The seared cod at Maine Street Bistro. Shawn Patrick Ouellette/Staff Photographer

But Franklin and Holm hit the mark more often than they miss it. Even in a dish with an oddly conceived component, like a wreath of honey-braised Vichy-style carrots that are probably too sweet to be served with a straightforward yet excellent pan-seared fillet of cod, there’s still plenty to keep the plate from disappointing – in this case a thick, buttery white sauce scented with fines herbs. Once again, rock-solid French cooking wins out.

Naturally, a French bistro requires a wine list capable of bolding and italicizing corresponding flavors on the menu. And Maine Street Bistro acquits itself well here, deploying weighty New World bottles like Drumheller Cabernet Sauvignon ($14/$38) alongside shimmering Old World choices like a crisp Domaine de la Fessardiere Muscadet ($13/$41). Nearly every meal possibility is covered by the short list of affordable, intelligently selected bottles (many sub-$40 options and one for $28).


No matter that 75% of the wines and none of the beers are French. The versatility of the liquor-free beverage program works with Holm and Franklin’s inchmeal menu modifications.

But really, it goes together best with the purest bistro classics, dishes Maine Street Bistro executes flawlessly. Something from the raw bar, perhaps, like one of the seafood towers ($38/$65), teetering structures of crushed ice and Maine-sourced shellfish, or my favorite, the bacon-wrapped, pressed country pâté ($13), a pistachio-flecked terrine of pork plated with thin baguette crostini, tangy gherkins, house-pickled garlic cloves and a dollop of grainy mustard. Anyone who complains that this dish is more assembly than cooking needs to taste Franklin and Holm’s homemade celeri remoulade, a mayonnaise-based slaw of julienned celery root. It is on par with any I’ve eaten at an outdoor café table in Paris, or closer to home, at a Montreal institution like Lemeac or L’Express. Don’t let the Buffalo plaid pillows fool you.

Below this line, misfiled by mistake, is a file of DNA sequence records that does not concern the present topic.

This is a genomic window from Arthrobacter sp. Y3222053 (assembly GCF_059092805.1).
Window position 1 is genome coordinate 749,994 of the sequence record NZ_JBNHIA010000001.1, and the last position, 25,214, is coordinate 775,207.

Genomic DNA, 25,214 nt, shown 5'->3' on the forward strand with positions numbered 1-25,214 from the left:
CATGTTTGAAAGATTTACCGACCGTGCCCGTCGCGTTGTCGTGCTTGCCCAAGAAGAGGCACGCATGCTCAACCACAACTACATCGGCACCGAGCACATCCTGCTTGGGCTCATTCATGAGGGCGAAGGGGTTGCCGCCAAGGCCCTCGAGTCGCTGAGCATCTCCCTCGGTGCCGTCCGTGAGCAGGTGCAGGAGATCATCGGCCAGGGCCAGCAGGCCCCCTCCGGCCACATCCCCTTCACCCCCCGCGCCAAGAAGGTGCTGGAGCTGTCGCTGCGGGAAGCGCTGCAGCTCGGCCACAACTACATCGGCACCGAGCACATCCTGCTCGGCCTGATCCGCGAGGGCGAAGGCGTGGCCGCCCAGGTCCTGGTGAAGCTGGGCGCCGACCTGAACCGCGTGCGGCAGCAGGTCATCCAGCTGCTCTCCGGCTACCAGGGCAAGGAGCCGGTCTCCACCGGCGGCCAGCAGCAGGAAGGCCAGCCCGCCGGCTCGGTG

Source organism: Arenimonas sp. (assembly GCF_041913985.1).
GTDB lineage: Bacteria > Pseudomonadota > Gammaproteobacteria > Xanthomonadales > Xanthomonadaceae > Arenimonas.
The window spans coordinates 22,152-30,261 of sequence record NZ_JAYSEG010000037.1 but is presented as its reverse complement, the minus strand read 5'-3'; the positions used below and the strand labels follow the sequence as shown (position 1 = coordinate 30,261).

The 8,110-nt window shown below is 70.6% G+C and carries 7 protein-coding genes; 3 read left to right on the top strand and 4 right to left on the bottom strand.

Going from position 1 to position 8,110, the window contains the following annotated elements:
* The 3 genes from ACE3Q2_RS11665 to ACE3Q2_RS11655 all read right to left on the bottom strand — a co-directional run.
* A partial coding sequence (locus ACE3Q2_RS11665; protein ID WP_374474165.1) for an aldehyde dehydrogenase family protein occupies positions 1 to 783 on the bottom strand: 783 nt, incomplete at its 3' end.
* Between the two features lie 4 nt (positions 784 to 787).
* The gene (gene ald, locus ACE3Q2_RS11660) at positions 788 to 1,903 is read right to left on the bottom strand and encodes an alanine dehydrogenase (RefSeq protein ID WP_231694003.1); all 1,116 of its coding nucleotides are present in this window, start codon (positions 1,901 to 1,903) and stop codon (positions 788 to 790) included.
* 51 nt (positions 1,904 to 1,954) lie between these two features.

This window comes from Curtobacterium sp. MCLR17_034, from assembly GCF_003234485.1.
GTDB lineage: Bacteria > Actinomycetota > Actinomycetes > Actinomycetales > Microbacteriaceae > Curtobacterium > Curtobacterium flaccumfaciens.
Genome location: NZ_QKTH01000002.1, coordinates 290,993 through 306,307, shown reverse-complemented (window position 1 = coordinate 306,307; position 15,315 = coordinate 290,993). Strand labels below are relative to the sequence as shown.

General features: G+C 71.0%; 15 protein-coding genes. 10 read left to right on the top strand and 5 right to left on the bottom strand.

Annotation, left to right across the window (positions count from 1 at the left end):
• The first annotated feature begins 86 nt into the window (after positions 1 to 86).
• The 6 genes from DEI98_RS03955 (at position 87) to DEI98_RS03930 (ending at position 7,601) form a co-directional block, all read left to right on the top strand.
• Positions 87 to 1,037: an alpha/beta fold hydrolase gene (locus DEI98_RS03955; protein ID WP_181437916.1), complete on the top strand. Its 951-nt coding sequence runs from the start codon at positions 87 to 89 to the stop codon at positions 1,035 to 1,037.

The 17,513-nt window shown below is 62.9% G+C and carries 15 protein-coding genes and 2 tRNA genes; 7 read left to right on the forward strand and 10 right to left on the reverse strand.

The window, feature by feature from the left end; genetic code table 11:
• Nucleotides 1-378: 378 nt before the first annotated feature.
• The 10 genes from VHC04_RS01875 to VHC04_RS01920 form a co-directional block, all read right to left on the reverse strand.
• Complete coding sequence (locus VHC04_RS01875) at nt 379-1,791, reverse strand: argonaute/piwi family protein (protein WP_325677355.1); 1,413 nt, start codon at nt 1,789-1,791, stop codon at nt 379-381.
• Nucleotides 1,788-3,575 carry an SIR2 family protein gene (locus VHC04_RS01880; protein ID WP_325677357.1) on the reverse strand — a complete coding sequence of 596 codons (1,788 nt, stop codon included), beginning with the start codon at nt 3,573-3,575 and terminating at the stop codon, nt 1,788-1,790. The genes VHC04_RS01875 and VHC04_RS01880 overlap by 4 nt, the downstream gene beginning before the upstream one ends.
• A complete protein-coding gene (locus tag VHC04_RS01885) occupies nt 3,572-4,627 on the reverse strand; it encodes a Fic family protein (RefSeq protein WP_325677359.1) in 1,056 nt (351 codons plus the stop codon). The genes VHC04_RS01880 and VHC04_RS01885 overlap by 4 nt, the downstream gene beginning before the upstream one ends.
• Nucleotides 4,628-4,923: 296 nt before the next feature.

Country pâté with celeri remoulade at Maine Street Bistro in Brunswick. Shawn Patrick Ouellette/Staff Photographer

RATING: ***1/2
WHERE: 148 Maine St., Brunswick. 207-844-8275.
SERVING: 5–9 p.m. Tuesday through Saturday, 11 a.m.–2 p.m. Saturday brunch
PRICE RANGE: Appetizers: $10-18.50, Entrees: $19-34
NOISE LEVEL: Hoarse flash mob
VEGETARIAN: Some dishes
BAR: Beer and wine only
BOTTOM LINE: Lean into Maine Street Bistro’s French menu and you’ll be rewarded. Co-owners and co-chefs John Holm and Brandon Franklin built their impressive skillsets of classic French techniques separately, but together in Brunswick, they’ve come up with a largely traditional menu that holds promise. Six months out of the gate, Maine Street Bistro is already pretty great, with dishes like country-style pâté served with grainy mustard and a scoop of some of the best celeri remoulade I’ve had in years; chicory salad with chunks of wine-poached pear and funky Roquefort cheese; and a dark brown apple tart large enough to feed two or three diners.

Ratings follow this scale and take into consideration food, atmosphere, service, value and type of restaurant (a casual bistro will be judged as a casual bistro, an expensive upscale restaurant as such):

* Poor
** Fair
*** Good
**** Excellent
***** Extraordinary

The Maine Sunday Telegram visits each restaurant once; if the first meal was unsatisfactory, the reviewer returns for a second. The reviewer makes every attempt to dine anonymously and never accepts free food or drink.

Andrew Ross has written about food and dining in New York and the United Kingdom. He and his work have been featured on Martha Stewart Living Radio and in The New York Times. He is the recipient of seven recent Critic’s Awards from the Maine Press Association.

Contact him at:
Twitter: @AndrewRossME